Wednesday, 5 October 2016

Swimming Witches - Proof by Death of Guilt or Innocence

In Englnd witches were hanged, but on the Continent they were burned.
Public Domain,

Thousands of innocent women, as well as a number of men, suffered horrific deaths after being branded as witches in 16th and 17th century Britain.

In the 16th and 17th centuries, the practice of "swimming" to catch witches was a no-win situation for many women, who may only have offended a malicious neighbour, or been branded a "scold" by their husbands. It is also claimed that twenty-five per cent of accusations of witchcraft were made by children informing on their relatives. It can be imagined how terrified mothers, aunts and grandmothers must have been of punishing the children too harshly.

If a woman sank and drowned, her innocence was proven as she was hauled out, dead, by a rope around her waist. Many did drown, so that their names were cleared in death. If a woman floated and was deemed guilty, she would be brought to trial to be hanged or burned at the stake.

Generally, women in Britain were hanged, while those on the continent were burned.
Witches, it was claimed, appealed for the intervention of evil spirits, performing diabolical rites on the Witches' Sabbath, which parodied the Mass and the practices of the Orthodox Christian Church, They repudiated Jesus and the sacraments in their pursuit of the Prince of Darkness, who rewarded them with supernatural powers.
Burning and Pricking of Innocent Women
The usual method of burning witches was to tie the condemned woman to a stake and surround her with faggots so her death agonies were hidden from sight by a wall of flames. Death may have come from shock or from burned lungs as she inhaled the smoke.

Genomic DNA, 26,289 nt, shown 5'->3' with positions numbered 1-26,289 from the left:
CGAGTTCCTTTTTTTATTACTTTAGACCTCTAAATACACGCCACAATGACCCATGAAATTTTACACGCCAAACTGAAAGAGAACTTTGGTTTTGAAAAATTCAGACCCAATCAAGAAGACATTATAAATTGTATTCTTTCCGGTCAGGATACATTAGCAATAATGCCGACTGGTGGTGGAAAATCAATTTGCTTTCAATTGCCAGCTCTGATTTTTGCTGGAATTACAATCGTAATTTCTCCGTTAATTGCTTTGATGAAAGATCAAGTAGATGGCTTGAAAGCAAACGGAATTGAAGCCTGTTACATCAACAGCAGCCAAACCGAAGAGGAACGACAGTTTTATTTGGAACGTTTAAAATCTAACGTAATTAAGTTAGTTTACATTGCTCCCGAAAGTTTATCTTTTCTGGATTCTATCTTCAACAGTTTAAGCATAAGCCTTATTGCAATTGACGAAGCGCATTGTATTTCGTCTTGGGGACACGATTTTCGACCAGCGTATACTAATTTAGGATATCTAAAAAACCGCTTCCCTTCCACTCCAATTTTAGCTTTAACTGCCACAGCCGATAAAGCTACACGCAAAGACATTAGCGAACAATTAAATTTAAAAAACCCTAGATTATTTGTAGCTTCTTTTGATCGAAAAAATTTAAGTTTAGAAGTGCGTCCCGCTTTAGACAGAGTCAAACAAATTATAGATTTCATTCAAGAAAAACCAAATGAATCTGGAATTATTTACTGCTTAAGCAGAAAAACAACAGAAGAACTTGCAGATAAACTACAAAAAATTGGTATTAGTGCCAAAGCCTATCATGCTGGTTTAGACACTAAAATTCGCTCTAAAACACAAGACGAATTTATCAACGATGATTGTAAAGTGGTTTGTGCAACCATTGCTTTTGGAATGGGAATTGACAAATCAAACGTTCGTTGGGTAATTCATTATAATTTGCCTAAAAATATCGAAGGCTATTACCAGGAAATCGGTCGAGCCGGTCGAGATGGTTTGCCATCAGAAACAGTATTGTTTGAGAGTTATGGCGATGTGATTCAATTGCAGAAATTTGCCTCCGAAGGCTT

"Pricking" was another way of identifying witches, because people believed that witches bore the mark of the devil on their body, and that this area was impervious to pain. To this end, no part of the body was considered sacred, and the accused had to endure being stripped naked and brutally exposed to pain and humiliation.
30,000 to 50,000 witches were executed between the fifteenth and the nineteenth centuries by a number of grisly methods, burning, strangulation, beheading or hanging. Most of the persecuted were women, but around twenty per cent were men. Almost all of their confessions were extracted by torture.
The "Swimming" of Old Nell Garlinge
In Coldred, a small village of the outskirts of the Port of Dover in Kent, the village pond was regularly used for swimming during witch trials to establish guilt by whether the accused floated or sank. In the 1640s, an elderly woman, Nell Garlinge, was tightly bound, her thumbs and toes being tied crosswise, and then she was hurled into the water. Nell drowned, and was pronounced innocent! The village pond where Nell and other poor women met their fate still exists, although, fortunately, the only swimming taking place today is by the ducks.
Nell's tragic story appears on Coldred's historic notice board by the pond.
In 1736, the law against witchcraft was repealed, although the witch-hunts continued. The last recorded witch to be hanged in England was Alice Molland in 1686.
Folklore from historic plaques, word of mouth, Coldred, Kent.
This Sceptred Isle, Christopher Lee, Penguin Books, 1997.

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